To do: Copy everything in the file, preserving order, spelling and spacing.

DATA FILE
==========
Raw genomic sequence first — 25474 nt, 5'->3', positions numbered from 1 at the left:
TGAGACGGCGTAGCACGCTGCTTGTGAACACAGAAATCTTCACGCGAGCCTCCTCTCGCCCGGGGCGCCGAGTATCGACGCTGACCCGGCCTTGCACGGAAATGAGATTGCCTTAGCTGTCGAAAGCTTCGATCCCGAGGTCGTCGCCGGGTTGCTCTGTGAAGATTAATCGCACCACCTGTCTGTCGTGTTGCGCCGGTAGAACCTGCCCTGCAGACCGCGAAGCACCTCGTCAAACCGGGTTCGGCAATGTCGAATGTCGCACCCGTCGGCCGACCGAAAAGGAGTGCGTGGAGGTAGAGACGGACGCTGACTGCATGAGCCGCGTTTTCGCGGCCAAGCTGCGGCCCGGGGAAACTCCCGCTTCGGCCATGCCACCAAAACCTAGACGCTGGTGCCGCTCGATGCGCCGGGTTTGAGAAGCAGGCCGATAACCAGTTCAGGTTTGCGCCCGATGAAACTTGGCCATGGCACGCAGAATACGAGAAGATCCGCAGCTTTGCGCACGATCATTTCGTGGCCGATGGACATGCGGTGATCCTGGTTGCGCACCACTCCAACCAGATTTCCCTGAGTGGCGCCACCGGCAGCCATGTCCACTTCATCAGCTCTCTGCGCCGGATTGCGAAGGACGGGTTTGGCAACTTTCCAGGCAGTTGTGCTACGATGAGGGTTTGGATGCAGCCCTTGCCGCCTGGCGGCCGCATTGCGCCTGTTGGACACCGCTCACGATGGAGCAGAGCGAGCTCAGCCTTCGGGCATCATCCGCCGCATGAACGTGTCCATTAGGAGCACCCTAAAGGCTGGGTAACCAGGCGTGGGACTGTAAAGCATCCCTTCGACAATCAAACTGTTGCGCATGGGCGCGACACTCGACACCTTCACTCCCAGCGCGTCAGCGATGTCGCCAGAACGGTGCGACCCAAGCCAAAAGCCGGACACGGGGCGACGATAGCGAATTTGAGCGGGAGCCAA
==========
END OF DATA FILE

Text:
Raw genomic sequence first — 25474 nt, 5'->3', positions numbered from 1 at the left:
TGAGACGGCGTAGCACGCTGCTTGTGAACACAGAAATCTTCACGCGAGCCTCCTCTCGCCCGGGGCGCCGAGTATCGACGCTGACCCGGCCTTGCACGGAAATGAGATTGCCTTAGCTGTCGAAAGCTTCGATCCCGAGGTCGTCGCCGGGTTGCTCTGTGAAGATTAATCGCACCACCTGTCTGTCGTGTTGCGCCGGTAGAACCTGCCCTGCAGACCGCGAAGCACCTCGTCAAACCGGGTTCGGCAATGTCGAATGTCGCACCCGTCGGCCGACCGAAAAGGAGTGCGTGGAGGTAGAGACGGACGCTGACTGCATGAGCCGCGTTTTCGCGGCCAAGCTGCGGCCCGGGGAAACTCCCGCTTCGGCCATGCCACCAAAACCTAGACGCTGGTGCCGCTCGATGCGCCGGGTTTGAGAAGCAGGCCGATAACCAGTTCAGGTTTGCGCCCGATGAAACTTGGCCATGGCACGCAGAATACGAGAAGATCCGCAGCTTTGCGCACGATCATTTCGTGGCCGATGGACATGCGGTGATCCTGGTTGCGCACCACTCCAACCAGATTTCCCTGAGTGGCGCCACCGGCAGCCATGTCCACTTCATCAGCTCTCTGCGCCGGATTGCGAAGGACGGGTTTGGCAACTTTCCAGGCAGTTGTGCTACGATGAGGGTTTGGATGCAGCCCTTGCCGCCTGGCGGCCGCATTGCGCCTGTTGGACACCGCTCACGATGGAGCAGAGCGAGCTCAGCCTTCGGGCATCATCCGCCGCATGAACGTGTCCATTAGGAGCACCCTAAAGGCTGGGTAACCAGGCGTGGGACTGTAAAGCATCCCTTCGACAATCAAACTGTTGCGCATGGGCGCGACACTCGACACCTTCACTCCCAGCGCGTCAGCGATGTCGCCAGAACGGTGCGACCCAAGCCAAAAGCCGGACACGGGGCGACGATAGCGAATTTGAGCGGGAGCCAA